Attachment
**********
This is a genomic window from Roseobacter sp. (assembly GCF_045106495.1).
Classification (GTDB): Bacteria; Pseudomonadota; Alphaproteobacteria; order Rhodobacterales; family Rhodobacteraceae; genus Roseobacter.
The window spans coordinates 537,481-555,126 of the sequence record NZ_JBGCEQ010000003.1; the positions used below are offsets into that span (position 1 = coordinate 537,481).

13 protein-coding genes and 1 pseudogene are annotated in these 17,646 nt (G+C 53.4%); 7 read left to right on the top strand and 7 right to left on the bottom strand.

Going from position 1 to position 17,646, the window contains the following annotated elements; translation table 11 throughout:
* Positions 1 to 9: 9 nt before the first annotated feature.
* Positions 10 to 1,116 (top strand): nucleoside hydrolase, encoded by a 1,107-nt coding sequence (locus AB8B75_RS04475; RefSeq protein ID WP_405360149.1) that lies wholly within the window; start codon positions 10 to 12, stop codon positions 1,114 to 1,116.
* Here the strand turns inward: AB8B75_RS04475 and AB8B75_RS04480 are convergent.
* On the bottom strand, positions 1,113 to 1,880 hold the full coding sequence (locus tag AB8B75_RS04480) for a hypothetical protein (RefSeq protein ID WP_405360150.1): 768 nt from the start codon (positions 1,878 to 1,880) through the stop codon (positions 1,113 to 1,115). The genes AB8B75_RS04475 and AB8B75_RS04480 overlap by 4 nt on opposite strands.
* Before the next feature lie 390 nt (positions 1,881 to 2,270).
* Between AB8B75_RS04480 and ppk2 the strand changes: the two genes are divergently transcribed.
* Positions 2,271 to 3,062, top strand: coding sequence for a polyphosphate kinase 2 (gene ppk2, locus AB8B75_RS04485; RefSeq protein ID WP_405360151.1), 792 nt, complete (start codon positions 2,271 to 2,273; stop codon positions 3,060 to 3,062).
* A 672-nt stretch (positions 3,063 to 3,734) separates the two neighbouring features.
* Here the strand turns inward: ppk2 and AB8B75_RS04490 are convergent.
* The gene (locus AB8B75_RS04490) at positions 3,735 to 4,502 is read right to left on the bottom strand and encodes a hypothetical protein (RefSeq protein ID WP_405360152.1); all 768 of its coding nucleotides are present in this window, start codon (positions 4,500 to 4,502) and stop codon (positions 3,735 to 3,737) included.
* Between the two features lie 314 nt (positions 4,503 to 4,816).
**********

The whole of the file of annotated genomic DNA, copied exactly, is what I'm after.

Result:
This is a genomic window from Roseobacter sp. (assembly GCF_045106495.1).
Classification (GTDB): Bacteria; Pseudomonadota; Alphaproteobacteria; order Rhodobacterales; family Rhodobacteraceae; genus Roseobacter.
The window spans coordinates 537,481-555,126 of the sequence record NZ_JBGCEQ010000003.1; the positions used below are offsets into that span (position 1 = coordinate 537,481).

13 protein-coding genes and 1 pseudogene are annotated in these 17,646 nt (G+C 53.4%); 7 read left to right on the top strand and 7 right to left on the bottom strand.

Going from position 1 to position 17,646, the window contains the following annotated elements; translation table 11 throughout:
* Positions 1 to 9: 9 nt before the first annotated feature.
* Positions 10 to 1,116 (top strand): nucleoside hydrolase, encoded by a 1,107-nt coding sequence (locus AB8B75_RS04475; RefSeq protein ID WP_405360149.1) that lies wholly within the window; start codon positions 10 to 12, stop codon positions 1,114 to 1,116.
* Here the strand turns inward: AB8B75_RS04475 and AB8B75_RS04480 are convergent.
* On the bottom strand, positions 1,113 to 1,880 hold the full coding sequence (locus tag AB8B75_RS04480) for a hypothetical protein (RefSeq protein ID WP_405360150.1): 768 nt from the start codon (positions 1,878 to 1,880) through the stop codon (positions 1,113 to 1,115). The genes AB8B75_RS04475 and AB8B75_RS04480 overlap by 4 nt on opposite strands.
* Before the next feature lie 390 nt (positions 1,881 to 2,270).
* Between AB8B75_RS04480 and ppk2 the strand changes: the two genes are divergently transcribed.
* Positions 2,271 to 3,062, top strand: coding sequence for a polyphosphate kinase 2 (gene ppk2, locus AB8B75_RS04485; RefSeq protein ID WP_405360151.1), 792 nt, complete (start codon positions 2,271 to 2,273; stop codon positions 3,060 to 3,062).
* A 672-nt stretch (positions 3,063 to 3,734) separates the two neighbouring features.
* Here the strand turns inward: ppk2 and AB8B75_RS04490 are convergent.
* The gene (locus AB8B75_RS04490) at positions 3,735 to 4,502 is read right to left on the bottom strand and encodes a hypothetical protein (RefSeq protein ID WP_405360152.1); all 768 of its coding nucleotides are present in this window, start codon (positions 4,500 to 4,502) and stop codon (positions 3,735 to 3,737) included.
* Between the two features lie 314 nt (positions 4,503 to 4,816).